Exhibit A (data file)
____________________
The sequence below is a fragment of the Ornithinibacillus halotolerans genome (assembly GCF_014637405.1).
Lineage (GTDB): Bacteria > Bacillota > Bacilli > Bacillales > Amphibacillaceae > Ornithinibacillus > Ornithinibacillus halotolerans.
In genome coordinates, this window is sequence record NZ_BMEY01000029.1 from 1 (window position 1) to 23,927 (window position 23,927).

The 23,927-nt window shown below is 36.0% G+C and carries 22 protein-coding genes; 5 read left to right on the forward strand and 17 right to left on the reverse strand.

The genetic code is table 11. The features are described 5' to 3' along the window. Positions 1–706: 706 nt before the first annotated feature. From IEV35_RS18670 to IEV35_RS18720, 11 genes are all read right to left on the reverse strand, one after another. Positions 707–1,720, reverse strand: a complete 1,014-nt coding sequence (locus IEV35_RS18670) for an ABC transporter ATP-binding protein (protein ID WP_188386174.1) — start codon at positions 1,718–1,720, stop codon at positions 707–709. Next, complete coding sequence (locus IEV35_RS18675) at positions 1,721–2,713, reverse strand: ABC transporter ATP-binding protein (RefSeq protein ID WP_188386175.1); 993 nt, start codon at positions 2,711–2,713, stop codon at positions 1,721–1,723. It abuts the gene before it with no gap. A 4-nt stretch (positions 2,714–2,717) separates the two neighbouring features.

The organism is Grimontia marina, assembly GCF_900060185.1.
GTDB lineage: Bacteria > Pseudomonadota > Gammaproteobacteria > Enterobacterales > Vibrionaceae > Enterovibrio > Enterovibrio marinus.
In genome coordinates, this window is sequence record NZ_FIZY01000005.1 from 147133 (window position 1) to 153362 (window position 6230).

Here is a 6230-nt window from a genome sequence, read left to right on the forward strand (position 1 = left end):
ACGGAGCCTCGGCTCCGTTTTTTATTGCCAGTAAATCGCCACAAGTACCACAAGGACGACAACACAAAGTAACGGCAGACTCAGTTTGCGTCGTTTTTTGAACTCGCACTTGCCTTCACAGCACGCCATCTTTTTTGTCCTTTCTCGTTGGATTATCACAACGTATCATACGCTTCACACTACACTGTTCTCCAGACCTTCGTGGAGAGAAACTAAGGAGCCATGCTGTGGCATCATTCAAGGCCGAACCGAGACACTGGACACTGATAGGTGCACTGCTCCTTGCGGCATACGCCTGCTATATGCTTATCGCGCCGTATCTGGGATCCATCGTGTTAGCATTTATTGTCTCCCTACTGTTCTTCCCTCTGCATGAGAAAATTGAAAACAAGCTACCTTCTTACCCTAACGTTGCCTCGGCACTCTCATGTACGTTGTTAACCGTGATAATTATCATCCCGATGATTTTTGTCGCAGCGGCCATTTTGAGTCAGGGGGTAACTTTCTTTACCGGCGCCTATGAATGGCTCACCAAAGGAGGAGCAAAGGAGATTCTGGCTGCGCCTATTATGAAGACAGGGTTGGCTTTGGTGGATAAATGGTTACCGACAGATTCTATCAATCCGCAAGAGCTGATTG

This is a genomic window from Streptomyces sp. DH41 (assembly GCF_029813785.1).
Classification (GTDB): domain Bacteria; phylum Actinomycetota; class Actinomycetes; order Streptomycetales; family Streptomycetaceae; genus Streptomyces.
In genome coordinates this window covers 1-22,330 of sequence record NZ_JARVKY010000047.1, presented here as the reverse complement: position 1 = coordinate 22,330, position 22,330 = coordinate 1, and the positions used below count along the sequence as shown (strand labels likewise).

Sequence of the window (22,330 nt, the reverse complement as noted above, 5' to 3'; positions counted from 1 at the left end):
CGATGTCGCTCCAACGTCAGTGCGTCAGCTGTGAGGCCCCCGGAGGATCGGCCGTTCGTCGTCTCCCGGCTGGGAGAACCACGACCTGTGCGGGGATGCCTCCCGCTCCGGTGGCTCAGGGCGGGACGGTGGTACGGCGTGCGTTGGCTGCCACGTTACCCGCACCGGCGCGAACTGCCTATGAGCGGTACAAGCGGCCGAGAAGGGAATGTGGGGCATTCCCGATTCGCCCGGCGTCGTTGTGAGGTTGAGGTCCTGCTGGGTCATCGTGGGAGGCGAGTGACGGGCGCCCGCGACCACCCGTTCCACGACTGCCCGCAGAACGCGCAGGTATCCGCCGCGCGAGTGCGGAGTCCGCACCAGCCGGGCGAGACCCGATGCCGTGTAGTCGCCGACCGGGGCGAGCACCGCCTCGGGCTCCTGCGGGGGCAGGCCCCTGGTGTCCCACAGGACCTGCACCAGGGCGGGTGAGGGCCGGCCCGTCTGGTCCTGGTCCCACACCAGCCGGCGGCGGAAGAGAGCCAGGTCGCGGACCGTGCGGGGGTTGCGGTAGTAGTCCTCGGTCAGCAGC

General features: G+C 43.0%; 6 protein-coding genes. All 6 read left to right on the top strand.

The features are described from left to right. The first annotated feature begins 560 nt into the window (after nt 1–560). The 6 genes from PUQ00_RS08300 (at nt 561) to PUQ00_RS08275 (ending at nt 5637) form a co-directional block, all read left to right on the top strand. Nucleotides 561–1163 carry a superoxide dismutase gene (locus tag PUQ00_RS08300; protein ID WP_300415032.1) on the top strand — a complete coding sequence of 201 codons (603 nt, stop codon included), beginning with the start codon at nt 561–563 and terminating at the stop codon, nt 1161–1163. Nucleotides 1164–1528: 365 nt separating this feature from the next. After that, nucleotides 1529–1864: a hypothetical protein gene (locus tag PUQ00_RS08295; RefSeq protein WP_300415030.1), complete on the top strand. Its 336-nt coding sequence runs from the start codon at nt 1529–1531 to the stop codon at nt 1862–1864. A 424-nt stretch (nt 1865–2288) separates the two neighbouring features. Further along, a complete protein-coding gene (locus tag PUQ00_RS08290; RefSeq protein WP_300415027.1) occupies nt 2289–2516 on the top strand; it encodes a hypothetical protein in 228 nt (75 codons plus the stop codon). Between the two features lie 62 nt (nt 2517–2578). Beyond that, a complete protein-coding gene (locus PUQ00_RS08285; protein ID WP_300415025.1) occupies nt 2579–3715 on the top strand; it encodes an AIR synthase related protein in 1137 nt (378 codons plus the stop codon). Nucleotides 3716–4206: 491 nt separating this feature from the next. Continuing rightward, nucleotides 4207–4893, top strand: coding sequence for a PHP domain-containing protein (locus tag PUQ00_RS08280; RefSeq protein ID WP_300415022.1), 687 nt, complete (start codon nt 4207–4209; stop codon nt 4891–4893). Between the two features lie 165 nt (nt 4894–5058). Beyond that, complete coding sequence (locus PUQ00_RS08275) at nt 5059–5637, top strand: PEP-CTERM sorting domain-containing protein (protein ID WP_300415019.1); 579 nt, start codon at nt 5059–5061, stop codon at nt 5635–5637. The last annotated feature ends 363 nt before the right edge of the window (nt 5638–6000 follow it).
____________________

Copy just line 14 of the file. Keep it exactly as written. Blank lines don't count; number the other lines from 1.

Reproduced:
Sequence of the window (22,330 nt, the reverse complement as noted above, 5' to 3'; positions counted from 1 at the left end):